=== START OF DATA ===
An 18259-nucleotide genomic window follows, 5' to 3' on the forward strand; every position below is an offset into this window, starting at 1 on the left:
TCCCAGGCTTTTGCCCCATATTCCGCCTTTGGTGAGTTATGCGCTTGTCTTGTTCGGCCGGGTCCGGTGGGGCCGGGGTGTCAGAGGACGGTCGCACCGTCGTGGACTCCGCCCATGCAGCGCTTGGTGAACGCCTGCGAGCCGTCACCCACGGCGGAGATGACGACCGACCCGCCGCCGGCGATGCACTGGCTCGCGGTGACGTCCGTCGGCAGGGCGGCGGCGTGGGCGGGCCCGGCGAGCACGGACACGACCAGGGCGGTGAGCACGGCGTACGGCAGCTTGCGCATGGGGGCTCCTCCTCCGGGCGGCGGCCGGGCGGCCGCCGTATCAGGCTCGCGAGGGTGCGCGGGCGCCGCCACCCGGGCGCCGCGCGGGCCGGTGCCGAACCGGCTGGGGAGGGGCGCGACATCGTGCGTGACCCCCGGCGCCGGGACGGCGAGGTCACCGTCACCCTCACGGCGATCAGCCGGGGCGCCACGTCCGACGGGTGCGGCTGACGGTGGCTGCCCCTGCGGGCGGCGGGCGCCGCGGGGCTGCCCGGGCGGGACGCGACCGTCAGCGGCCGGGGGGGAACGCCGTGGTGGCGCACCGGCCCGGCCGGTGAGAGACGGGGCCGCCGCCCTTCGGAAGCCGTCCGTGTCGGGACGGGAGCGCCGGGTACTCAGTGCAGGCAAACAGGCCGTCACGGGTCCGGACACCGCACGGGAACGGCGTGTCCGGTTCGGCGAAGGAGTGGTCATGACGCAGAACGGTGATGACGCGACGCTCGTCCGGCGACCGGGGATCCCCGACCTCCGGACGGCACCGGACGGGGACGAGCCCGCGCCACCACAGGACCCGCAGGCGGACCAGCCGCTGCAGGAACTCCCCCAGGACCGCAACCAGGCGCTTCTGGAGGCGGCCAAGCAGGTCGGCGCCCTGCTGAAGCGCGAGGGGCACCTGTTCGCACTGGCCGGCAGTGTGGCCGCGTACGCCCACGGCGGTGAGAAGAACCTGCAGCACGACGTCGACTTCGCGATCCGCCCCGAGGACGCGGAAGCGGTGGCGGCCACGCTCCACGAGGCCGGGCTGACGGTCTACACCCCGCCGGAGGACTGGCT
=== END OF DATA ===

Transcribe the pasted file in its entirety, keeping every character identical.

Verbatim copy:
An 18259-nucleotide genomic window follows, 5' to 3' on the forward strand; every position below is an offset into this window, starting at 1 on the left:
TCCCAGGCTTTTGCCCCATATTCCGCCTTTGGTGAGTTATGCGCTTGTCTTGTTCGGCCGGGTCCGGTGGGGCCGGGGTGTCAGAGGACGGTCGCACCGTCGTGGACTCCGCCCATGCAGCGCTTGGTGAACGCCTGCGAGCCGTCACCCACGGCGGAGATGACGACCGACCCGCCGCCGGCGATGCACTGGCTCGCGGTGACGTCCGTCGGCAGGGCGGCGGCGTGGGCGGGCCCGGCGAGCACGGACACGACCAGGGCGGTGAGCACGGCGTACGGCAGCTTGCGCATGGGGGCTCCTCCTCCGGGCGGCGGCCGGGCGGCCGCCGTATCAGGCTCGCGAGGGTGCGCGGGCGCCGCCACCCGGGCGCCGCGCGGGCCGGTGCCGAACCGGCTGGGGAGGGGCGCGACATCGTGCGTGACCCCCGGCGCCGGGACGGCGAGGTCACCGTCACCCTCACGGCGATCAGCCGGGGCGCCACGTCCGACGGGTGCGGCTGACGGTGGCTGCCCCTGCGGGCGGCGGGCGCCGCGGGGCTGCCCGGGCGGGACGCGACCGTCAGCGGCCGGGGGGGAACGCCGTGGTGGCGCACCGGCCCGGCCGGTGAGAGACGGGGCCGCCGCCCTTCGGAAGCCGTCCGTGTCGGGACGGGAGCGCCGGGTACTCAGTGCAGGCAAACAGGCCGTCACGGGTCCGGACACCGCACGGGAACGGCGTGTCCGGTTCGGCGAAGGAGTGGTCATGACGCAGAACGGTGATGACGCGACGCTCGTCCGGCGACCGGGGATCCCCGACCTCCGGACGGCACCGGACGGGGACGAGCCCGCGCCACCACAGGACCCGCAGGCGGACCAGCCGCTGCAGGAACTCCCCCAGGACCGCAACCAGGCGCTTCTGGAGGCGGCCAAGCAGGTCGGCGCCCTGCTGAAGCGCGAGGGGCACCTGTTCGCACTGGCCGGCAGTGTGGCCGCGTACGCCCACGGCGGTGAGAAGAACCTGCAGCACGACGTCGACTTCGCGATCCGCCCCGAGGACGCGGAAGCGGTGGCGGCCACGCTCCACGAGGCCGGGCTGACGGTCTACACCCCGCCGGAGGACTGGCT